Zaida “Zan” Luthey-Schulten, a professor of chemistry and member of Beckman's Theoretical and Computational Biophysics Group, has been selected as a Fellow of the Biophysical Society.
Joey Ramp, a molecular and cellular biology major, looks to improve access and guidelines for service animals on university campuses, specifically in the laboratory. Ramp and her service dog Sampson work in the lab of Justin Rhodes, a professor of psychology and member of Beckman's Neurotechnology for Memory and Cognition Group.
Beckman’s Yi Lu, a professor of chemistry, is among the researchers that have cleared one hurdle toward environmental cleanup of certain contaminants with a newly designed synthetic enzyme. The enzyme reduces the compound sulfite to sulfide—a notoriously complex multistep chemical reaction that has eluded chemists for years.
Using a suite of techniques both common and new to geology and biology, Illinois researchers—including Beckman microbiologist Bruce Fouke—made new discoveries about how kidney stones repeatedly grow and dissolve as they form inside the kidney.
Two of the five Illinois professors named University Scholars on the Urbana campus are affiliated with the Beckman Institute. Alison M. Bell, an associate professor of animal biology, is a member of the Cellular and Molecular Foundations of Intelligent Behavior Group. Lynford L. Goddard, a professor of electrical and computer engineering, is a member of the Bioimaging Science and Technology Group. The honor recognizes their excellence in teaching, scholarship and service.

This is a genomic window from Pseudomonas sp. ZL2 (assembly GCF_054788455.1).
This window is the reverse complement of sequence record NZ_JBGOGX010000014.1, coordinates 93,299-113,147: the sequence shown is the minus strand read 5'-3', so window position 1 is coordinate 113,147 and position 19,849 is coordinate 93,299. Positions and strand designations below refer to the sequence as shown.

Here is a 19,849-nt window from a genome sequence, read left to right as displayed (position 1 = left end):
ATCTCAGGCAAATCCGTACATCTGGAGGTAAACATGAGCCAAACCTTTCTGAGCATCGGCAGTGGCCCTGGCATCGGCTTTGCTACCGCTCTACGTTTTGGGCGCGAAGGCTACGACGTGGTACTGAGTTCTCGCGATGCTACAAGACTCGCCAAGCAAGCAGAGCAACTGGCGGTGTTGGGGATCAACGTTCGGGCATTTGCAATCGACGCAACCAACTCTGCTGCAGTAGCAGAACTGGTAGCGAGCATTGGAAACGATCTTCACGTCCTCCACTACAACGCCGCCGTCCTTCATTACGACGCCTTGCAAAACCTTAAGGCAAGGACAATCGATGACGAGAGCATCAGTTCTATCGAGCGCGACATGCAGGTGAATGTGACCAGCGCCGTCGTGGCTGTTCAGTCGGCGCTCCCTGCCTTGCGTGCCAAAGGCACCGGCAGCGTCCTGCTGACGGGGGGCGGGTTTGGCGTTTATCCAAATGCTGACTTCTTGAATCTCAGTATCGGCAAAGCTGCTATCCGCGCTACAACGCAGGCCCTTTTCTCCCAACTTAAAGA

A five-year, $10.5 million Center of Excellence in Genome Science award, supported jointly by the National Human Genome Research Institute and the National Institute of Mental Health, will fund the creation of the Center for Sub-Cellular Genomics (CSG). The CSG’s mission is to develop new technologies to enable the dissection of complex chemical interactions within a single cell. Jonathan Sweedler, professor of chemistry and member of the Beckman Institute’s Cellular and Molecular Foundations of Intelligent Behavior Group, is co-investigator on the award.